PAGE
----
"Snowboard Boots - Function and Types of Snowboarding Boots Good Snowboard Boots should give you maximum control over your Snowboard, protect your feet and ankles from the pressures of high speed turns, and keep your feet warm and breathing in all weather conditions at the same time. Boots come in many variations and Styles. There are Different Types of Snowboard Boots appropriate for the Three Riding Styles in Snowboarding. Currently, a lot of boarders prefer soft boots with Strap Snowboard Bindings, but step-ins are a convenient alternative. What follows are descriptions of the most common types of Snowboard Boots: Soft Boots Softboot Soft Boots are most comfortable and can be used with highback bindings and flow-in bindings. This type of Snowboard Boots allows for a large amount of movement in just about any direction. Consequently, soft boots are a must for pulling tricks since they are great for doing whatever you want. Soft Boots consist of two parts: an inner bladder and an outer boot. The inner bladder is padded to keep your feet warm, dry and protected from heavy impacts. It usually has its own lacing so you can tighten the inner bladder independently from the outer boot. The outer boot has a sturdy upper part that allows for ankle movement. The outer lacing allows you to further tighten the Boots. In contrast to Hard Boots and Ski Boots, Soft Boots are pretty comfortable for walking and even driving your car when you're not on the board. Soft Boots are currently the Most Popular Type of Snowboard Boots and are preferred by Freestylers and Freeriders. Although there is a wide range of Soft Boot Styles for both Freestyle and Freeride Snowboarding, the main difference in the different styles is in the degree of Boot Flex. Soft Boots with a stiffer upper boot and a higher cuff with a lace-up inner boot for enhanced firmness are Freeride Soft Boot Styles. Conversely, Soft Boots with loose, molded-foam inner boots for more flexibility are Freestyle Soft Boots. Hard Boots Hardboot This Type of Snowboard Boots is designed for precise control. Hard Boots support your foot, ankle, and lower leg firmly, making them best for racing and high-speed carving on hard snow. Hard Boots have a padded inner bladder similar to the ones in Soft Boots. The outer shell however is made out of hard plastic and is usually adjusted (or closed) using buckles or ratchet bails. The benefit of having hard plastic as an outer shell is that it gives riders more precision and power in edging movements. Hard Boots resemble the traditional Ski Boots. However, the Hard Boots have lateral mobility for the ankle. To provide some flexibility, hinges are often built into the ankles. The soles of Hard Boots usually have a mechanism that allows them to be connected to Plate Bindings. Hard Boots are often used with plate bindings by Alpine Racers who want their movement to be directly transferred from the Hard Boots and Snowboard Bindings onto the Snowboard. On the contrary, Hard Boots are not suitable for Freestyle Snowboarding tricks and maneuvers since they limit the amount of flexibility. This Type of Snowboard Boots is pretty specific and seriously lessens your freedom in choice. If you're planning to buy this, make sure you find an exact match between the Binding Mechanism and the Hard Boot Mechanism. Also, make sure you can flex the Hard Boot forward easily and smoothly so as to avoid mishaps during transitions. Hybrid Step-In Boots Hybrid boot These Snowboard Boots are a good choice for those who want the convenience of a strapless system. Hybrid Step-in Boots combine the flexible, soft upper part of Soft Boots and the sturdy hard soles of Hard Boots. They are used in combination with Step-in Bindings. People who are looking for a mix between the comfort and flexibility of Soft Boots and the control of Hard Boots will often opt for Hybrid Step-in Boots. As with Hard Boots, you will need to find a match between the Step-in Binding mechanism and the Boot mechanism. Before you buy Snowboard Boots, you must first decide whether you want to go with a Step-in Binding or a traditional Strap Binding. Remember, while traditional Strap Bindings will work with any non-Step-in Boots, Step-in Boots must be purchased together with their corresponding Bindings. Also, keep in mind that Hard Boot systems work best in harder snow conditions, while soft boot systems work best in softer conditions. "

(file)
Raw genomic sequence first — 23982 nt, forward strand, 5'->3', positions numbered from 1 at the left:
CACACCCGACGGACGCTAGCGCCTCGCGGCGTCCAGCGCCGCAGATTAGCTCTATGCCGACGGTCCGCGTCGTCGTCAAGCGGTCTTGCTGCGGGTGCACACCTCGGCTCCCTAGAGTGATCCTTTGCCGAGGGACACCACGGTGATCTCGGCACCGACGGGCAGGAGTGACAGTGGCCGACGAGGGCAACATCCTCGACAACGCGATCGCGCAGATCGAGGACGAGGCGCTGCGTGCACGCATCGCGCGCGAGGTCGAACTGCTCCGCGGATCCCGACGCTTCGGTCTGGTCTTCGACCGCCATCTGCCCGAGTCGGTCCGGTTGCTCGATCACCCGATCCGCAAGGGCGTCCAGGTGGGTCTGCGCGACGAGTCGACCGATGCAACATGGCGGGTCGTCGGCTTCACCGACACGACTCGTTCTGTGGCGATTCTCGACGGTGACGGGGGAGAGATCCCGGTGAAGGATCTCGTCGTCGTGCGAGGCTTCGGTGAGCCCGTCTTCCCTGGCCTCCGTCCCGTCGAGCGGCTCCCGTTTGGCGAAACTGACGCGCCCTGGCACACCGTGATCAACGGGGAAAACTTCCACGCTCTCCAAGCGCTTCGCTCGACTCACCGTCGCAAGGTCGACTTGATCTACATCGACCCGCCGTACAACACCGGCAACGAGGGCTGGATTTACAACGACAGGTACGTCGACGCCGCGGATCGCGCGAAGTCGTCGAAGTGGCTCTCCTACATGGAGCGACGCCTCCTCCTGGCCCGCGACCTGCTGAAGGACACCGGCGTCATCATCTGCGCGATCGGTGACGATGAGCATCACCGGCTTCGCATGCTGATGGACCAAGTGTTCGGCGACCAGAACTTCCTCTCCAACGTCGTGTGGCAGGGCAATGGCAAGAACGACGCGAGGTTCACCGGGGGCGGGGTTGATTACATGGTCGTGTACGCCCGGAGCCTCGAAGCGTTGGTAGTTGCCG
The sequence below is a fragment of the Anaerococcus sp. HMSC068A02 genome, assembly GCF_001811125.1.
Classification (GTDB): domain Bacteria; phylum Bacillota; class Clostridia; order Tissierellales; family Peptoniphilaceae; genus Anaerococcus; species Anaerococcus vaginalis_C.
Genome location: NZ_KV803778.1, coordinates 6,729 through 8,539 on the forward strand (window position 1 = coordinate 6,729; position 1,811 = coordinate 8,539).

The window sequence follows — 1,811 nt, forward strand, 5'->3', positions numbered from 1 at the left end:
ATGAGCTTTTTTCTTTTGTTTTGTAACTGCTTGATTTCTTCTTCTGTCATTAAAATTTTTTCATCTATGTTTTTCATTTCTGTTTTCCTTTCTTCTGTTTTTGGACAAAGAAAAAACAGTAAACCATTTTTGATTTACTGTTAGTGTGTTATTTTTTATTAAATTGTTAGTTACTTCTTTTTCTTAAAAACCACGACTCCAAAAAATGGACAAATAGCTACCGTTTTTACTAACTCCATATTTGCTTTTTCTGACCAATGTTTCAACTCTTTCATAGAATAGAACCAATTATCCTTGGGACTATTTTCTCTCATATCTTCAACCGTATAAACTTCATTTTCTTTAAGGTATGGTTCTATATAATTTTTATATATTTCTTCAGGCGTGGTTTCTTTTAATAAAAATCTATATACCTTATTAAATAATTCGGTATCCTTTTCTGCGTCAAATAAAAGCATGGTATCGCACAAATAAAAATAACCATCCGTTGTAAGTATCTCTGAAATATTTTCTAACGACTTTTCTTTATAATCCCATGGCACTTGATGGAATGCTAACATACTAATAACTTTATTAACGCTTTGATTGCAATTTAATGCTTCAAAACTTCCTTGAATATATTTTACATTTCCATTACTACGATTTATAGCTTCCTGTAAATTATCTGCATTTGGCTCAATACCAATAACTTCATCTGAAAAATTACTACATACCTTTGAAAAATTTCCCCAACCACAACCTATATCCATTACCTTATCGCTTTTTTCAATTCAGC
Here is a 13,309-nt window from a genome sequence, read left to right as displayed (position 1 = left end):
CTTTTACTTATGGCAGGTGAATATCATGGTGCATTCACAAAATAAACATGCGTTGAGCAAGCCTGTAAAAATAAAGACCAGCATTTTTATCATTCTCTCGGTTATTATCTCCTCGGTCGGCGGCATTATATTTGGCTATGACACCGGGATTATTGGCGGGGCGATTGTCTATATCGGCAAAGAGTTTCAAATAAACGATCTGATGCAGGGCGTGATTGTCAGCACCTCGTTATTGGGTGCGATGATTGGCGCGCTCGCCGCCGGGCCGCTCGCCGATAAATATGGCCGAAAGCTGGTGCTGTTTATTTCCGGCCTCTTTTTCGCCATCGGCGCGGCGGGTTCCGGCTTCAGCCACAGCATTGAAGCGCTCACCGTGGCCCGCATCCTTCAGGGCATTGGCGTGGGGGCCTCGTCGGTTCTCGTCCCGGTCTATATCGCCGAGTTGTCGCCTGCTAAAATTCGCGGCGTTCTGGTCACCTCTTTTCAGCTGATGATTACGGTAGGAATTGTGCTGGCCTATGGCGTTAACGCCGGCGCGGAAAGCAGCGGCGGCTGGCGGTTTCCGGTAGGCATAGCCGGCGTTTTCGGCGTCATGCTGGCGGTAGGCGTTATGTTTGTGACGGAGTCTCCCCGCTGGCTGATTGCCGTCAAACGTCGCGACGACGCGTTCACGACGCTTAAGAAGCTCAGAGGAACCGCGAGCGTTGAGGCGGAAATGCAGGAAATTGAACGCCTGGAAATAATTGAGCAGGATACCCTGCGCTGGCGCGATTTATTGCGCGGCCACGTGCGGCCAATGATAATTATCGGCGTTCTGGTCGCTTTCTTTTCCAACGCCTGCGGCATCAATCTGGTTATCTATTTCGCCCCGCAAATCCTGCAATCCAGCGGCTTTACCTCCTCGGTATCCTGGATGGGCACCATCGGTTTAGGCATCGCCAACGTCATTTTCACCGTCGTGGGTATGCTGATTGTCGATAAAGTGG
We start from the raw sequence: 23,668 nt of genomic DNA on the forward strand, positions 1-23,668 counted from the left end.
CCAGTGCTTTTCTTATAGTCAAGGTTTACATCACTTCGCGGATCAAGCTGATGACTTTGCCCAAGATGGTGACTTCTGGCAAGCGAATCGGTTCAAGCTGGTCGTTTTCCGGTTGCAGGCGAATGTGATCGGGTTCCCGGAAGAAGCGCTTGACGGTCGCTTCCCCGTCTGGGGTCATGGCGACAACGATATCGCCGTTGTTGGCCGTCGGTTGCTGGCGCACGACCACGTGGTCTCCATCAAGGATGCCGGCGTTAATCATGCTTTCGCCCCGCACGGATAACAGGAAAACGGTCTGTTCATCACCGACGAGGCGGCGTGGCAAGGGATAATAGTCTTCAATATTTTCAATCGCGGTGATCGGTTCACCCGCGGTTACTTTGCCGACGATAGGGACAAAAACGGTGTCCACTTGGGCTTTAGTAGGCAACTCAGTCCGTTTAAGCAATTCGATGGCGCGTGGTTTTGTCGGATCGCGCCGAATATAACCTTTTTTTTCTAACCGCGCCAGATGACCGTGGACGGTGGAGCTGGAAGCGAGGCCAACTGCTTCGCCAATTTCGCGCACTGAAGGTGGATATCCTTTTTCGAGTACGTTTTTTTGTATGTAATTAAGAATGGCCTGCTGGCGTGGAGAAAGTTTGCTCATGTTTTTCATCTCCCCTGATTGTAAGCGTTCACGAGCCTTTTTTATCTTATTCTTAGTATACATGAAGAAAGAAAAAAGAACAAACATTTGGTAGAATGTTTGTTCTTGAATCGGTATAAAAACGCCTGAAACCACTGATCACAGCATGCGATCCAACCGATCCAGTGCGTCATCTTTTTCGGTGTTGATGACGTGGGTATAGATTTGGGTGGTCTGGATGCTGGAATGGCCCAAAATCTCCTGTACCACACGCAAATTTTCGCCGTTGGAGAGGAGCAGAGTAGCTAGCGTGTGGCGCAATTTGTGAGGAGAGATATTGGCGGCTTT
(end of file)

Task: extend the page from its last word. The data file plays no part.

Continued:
Kicker Forum SLR... | Answered on Nov 19, 2018